Also, get to the net (or have your partner be at the net also). It will cut off a lot of the angles your opponent can use to hurt you. will be harder for him to win on his volleys.

    i rarely play doubles, but this is my limited experience playing such players.
  9. Hi I'm Ray

    Hi I'm Ray Hall of Fame

    Feb 26, 2010
    ^^What? If he hangs out close to the middle or has a habit of running there you need to hit down the line often enough make him second guess whether you are going CC or DTL. He's smashing because you guys are giving him a lot of easy putaways. You need to be able to place the ball and control the flight path of your ball pretty well in doubles. You've got to hit every shot with a purpose & intent. If you don't have that yet you'll need to put in the practice time.
    The other poster meant try to lob the ball so that he has to smash from his backhand side.
  10. Mahboob Khan

    Mahboob Khan Hall of Fame

    Feb 20, 2004
    Obviously, you have to improve your own shots (cross court, down the line, lobs, etc), then look for the opening i.e. either down the line, down the middle, or cross court. If you keep your shots low enough he won't be able to kill you with his first volley. The idea is to remove him a bit from his ideal volleying position and then hit in the gap. Occasional lobs are also very important because this way he will be thinking about two options: passing shot and lobs. Some players smash well when they are fresh but not so well when they get fatigued and some miss in tight situations. You have to explore all the situations in which he might miss.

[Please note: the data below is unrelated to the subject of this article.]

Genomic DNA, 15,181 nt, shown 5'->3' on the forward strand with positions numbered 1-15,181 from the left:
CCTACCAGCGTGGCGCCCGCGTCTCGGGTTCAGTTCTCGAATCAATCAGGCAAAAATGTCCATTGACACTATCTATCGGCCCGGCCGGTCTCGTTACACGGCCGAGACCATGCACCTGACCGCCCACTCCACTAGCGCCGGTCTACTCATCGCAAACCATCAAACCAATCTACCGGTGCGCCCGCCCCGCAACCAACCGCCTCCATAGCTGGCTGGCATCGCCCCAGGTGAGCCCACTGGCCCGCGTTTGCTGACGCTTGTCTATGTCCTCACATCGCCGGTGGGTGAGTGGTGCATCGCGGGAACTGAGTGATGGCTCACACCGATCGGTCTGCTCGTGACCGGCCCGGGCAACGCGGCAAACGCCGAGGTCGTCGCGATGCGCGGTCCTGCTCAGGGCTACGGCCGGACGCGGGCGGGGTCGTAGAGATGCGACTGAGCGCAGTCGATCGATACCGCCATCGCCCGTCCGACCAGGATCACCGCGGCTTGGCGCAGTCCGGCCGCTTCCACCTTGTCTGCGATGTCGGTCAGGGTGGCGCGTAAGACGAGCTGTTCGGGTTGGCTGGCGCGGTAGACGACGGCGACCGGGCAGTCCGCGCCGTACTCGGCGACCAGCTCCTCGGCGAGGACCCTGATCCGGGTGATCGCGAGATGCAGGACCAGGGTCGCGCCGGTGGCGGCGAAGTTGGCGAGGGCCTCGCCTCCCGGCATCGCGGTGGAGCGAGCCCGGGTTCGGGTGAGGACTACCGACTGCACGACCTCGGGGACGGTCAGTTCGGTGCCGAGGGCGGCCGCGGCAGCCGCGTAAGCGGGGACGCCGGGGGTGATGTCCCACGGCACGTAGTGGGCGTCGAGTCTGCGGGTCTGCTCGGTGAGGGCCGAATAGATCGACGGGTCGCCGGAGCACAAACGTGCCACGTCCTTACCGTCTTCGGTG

11. NLBwell

    NLBwell Legend

    Jun 18, 2004
    If you guys are at similar levels, the key is really how good the serve is. If it is a weak serve, you should be able to easily put the ball down the line into the wide open alley. You also have time to mix it up with crosscourt shots and lobs to keep the net man off balance (though he will probably move back to the standard position after you pass him down the alley a few times).
    If the serve is strong and you have problems returning well and can't put the ball where you want, having the net man playing in the middle and picking off all the easy balls is good strategy.
  12. dominikk1985

    dominikk1985 Legend

    Feb 11, 2011
    high level doubles is about keeping the ball low, if you can even below net level.

    it is normal that good dubs players kill balls that they can hit well above the net cord.
  13. LuckyR

    LuckyR Legend

    Jun 2, 2006
    The Great NW
    It depends. If he starts in the middle then they are playing I formation. There are techniques for dealing with that. OTOH if he lines up normally then moves to the middle after the serve is struck, that is poaching and there are different ways of dealing with that.

    So which is it?